- Where Insurance & Technology Meet

Only in Insurance: Can Analog be Accommodated in Digital?

Becoming digital is the holy grail these days.  Insurers look with envy at the likes of Uber and Amazon, which use digital to completely disrupt complex business by introducing digital platforms that suck up consumers with the elegance of  a finely tuned Dyson.  So why, then, is digital taking so long to catch on with us?

An easy way to scratch the digital itch …

A number of insurers and brokers realize that digital is the trend du jour and believe that wearing the digital cloth will help attract and retain customers.   It is easy enough to feel internally successful with this.  Put up a quote app that is mobile friendly, and you are in the game.

The problem is that if there is no second step, this looks a lot like a reprise of the dot com days.  Everyone knows that we need to embrace digital in order to innovate and engage the new consumer.  We all know that consumers buy based on price, so let’s make it easy for them to get our price.

The problem during the early internet days, and the problem now, is that the quotation field gets very crowded, very quickly and consumers will tire of downloading apps and gravitate to sources that aggregate quotes from multiple insurers.

Not much competitive advantage, and pretty low on the disruption scale.

Suppose you want to get beneath the surface…

Going deeper, insurers are realizing that digital can reduce many of the friction points that have bedeviled the insurance industry since Edward Lloyd put up his first chalkboard.  Amazon sells product, but carries minimal inventory.  Uber moves people without owning vehicles or employing drivers (well, there is a question about this).

Digital facilitates the aggregation of data that are required to make decisions and trigger other processes with minimal intervention.  Data are the blood cells of insurance, and streamlining its flow enhances the productivity of the whole body.   The immediate challenges are where to focus digital and how to get started.

Problem: insurance doesn’t sell books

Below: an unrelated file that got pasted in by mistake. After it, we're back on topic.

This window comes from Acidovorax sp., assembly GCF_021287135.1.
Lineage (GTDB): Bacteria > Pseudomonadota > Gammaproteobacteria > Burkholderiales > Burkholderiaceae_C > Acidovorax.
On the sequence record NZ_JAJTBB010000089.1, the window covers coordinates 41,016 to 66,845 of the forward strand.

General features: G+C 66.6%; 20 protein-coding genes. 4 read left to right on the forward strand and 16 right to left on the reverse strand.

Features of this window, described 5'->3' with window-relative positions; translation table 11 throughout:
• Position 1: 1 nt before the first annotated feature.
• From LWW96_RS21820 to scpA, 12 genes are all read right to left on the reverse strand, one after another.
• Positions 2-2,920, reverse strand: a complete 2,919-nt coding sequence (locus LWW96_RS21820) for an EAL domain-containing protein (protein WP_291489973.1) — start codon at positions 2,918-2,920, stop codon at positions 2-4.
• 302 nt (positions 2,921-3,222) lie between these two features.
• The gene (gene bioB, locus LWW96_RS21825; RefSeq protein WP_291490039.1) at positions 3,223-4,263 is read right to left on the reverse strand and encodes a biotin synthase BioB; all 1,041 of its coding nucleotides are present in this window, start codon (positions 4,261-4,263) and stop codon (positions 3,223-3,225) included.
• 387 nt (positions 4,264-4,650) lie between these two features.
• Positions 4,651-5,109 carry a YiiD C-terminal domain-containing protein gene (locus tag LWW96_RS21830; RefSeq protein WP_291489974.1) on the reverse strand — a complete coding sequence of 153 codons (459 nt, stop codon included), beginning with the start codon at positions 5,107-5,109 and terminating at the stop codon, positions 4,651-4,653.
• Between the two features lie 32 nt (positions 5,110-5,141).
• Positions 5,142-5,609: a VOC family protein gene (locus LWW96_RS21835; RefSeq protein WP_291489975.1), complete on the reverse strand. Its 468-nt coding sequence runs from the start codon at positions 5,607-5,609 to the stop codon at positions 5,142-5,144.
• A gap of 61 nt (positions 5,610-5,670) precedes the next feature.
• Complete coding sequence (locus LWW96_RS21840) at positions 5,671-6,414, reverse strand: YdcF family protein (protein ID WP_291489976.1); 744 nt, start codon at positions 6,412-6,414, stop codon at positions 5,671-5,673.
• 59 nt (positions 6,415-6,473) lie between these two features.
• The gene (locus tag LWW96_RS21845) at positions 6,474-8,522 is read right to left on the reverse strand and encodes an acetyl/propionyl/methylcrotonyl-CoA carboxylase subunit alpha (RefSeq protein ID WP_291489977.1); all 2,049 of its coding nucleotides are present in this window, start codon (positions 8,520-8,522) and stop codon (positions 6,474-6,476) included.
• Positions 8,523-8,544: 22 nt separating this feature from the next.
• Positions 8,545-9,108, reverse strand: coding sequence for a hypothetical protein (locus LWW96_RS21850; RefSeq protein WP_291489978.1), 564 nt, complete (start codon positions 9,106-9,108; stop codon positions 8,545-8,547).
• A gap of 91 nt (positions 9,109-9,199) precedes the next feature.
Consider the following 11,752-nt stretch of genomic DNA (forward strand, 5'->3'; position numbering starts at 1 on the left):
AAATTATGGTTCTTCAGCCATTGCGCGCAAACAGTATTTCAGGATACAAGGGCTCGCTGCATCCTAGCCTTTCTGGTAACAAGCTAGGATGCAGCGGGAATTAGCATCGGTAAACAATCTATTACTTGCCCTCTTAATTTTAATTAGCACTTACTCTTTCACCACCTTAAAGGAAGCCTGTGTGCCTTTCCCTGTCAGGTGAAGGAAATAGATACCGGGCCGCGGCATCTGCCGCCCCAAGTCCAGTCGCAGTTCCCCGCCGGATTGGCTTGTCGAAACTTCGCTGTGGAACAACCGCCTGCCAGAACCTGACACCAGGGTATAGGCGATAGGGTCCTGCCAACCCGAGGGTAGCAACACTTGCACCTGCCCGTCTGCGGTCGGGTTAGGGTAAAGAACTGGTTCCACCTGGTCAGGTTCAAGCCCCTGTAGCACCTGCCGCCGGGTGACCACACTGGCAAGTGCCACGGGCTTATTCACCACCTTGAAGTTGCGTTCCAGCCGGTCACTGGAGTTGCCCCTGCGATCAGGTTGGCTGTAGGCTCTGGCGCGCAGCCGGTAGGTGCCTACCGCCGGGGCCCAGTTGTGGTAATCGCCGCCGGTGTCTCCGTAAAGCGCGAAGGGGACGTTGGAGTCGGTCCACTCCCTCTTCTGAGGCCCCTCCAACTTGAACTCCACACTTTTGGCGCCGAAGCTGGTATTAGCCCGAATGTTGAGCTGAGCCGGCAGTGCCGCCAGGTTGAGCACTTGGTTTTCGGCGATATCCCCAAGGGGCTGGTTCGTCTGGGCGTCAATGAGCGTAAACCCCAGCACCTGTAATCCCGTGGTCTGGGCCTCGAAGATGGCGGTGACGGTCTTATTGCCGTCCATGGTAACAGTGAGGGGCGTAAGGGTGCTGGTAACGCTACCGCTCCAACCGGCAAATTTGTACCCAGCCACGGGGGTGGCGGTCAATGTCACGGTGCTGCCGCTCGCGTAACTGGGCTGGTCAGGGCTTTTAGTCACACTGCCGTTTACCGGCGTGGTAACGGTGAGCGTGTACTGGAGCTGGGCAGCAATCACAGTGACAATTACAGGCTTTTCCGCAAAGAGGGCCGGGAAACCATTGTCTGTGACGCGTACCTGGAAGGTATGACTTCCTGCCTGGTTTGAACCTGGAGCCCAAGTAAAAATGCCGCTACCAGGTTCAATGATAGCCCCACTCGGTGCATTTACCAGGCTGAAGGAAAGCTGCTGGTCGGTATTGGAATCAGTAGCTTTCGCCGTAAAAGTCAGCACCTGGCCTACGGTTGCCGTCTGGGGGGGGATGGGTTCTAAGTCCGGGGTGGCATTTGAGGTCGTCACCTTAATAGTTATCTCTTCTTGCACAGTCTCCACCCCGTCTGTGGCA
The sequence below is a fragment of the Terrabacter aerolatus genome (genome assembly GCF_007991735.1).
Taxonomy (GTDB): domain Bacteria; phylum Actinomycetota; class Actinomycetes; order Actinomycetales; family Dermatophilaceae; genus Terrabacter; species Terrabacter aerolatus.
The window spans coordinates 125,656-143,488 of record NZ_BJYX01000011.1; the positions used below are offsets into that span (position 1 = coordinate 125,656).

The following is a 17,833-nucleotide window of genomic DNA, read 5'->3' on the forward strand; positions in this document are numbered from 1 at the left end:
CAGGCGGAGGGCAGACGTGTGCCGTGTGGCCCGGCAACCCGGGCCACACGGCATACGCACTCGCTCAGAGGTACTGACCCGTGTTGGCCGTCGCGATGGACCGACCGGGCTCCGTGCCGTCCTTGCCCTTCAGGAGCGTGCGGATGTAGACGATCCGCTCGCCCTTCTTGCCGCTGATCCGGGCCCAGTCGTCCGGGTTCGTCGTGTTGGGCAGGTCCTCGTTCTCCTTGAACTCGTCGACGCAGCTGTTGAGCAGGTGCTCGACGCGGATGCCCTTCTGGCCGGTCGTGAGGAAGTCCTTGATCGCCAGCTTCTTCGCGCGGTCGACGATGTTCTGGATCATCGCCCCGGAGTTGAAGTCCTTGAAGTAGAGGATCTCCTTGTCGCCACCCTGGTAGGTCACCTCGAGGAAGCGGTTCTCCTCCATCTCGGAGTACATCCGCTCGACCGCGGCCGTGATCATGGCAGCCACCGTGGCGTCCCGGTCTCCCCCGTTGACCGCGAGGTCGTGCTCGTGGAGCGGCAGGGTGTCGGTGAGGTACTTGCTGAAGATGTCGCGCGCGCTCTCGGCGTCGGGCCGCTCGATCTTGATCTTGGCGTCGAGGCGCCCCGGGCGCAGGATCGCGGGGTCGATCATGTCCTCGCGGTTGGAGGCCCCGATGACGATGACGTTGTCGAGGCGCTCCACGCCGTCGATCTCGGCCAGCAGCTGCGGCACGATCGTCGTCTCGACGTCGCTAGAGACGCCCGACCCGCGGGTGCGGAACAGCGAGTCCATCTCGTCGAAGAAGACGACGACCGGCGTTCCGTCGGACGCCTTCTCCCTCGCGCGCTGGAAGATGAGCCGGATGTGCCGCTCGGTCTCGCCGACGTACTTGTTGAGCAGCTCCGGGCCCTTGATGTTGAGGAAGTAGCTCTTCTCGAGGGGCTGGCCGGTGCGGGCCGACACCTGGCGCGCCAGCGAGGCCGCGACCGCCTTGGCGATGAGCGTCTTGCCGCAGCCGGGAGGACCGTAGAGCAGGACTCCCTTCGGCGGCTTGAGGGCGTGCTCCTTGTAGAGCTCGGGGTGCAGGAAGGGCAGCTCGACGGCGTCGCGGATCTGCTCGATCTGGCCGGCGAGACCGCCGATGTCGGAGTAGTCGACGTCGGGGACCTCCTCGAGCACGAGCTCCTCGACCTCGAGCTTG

Bain & Company recently wrote in its Global Digital Insurance Benchmarking Report 2015:

Most insurance executives realize they have to step up their digital investments. Yet many remain unclear about exactly where to start and how to proceed in organizing for digital innovation and redesigning their processes. … (based on a survey of 70 insurers) Almost half of the companies do not believe they have set up an achievable plan, because they are missing some key elements for the journey, such as a clear vision, or compliance and risk processes.

This is non-trivial.  Insurance is an intangible product that relies upon, and influences both tangible and intangible objects.  Further, while the primary revenue source is underwriting risk, expertise in risk management and settlement management has allowed us to introduce a variety of profit centres that are outside of the core mandate.

As we have seen with Uber and Airbnb, disrupting business models is frequently a by-product of digital innovation.  We could be facing a Pogo moment with the introduction of digital; viz.,  “We have met the enemy, and he is us.”

Can we square this circle?

In general terms?  Probably not.  However, as I noted in a previous post, we will likely muddle through as we are wont to do.  Bain & Company  has a construct  that might be helpful:  combining the best of Digital with the best of physical.  Bain refers to this as Digical® .  In a recent report on leading a digital transformation, Bain says:

Leading companies such as Progressive, USAA, Allianz, Direct Line and AXA are starting to realize the promise of the Digical transformation. Some are improving customers’ overall experience by developing advanced analytics capabilities to better understand customers’ priorities. Others are building out digital channels for faster, easier transactions and communications, such as mobile applications for auto and health claims processing. And some are reducing cost, error rates and rework by shifting from repeated manual data entry to electronic straight-through processing.

 What do you think?

I’d be interested in your experiences trying to introduce digital and your thoughts on this middle ground.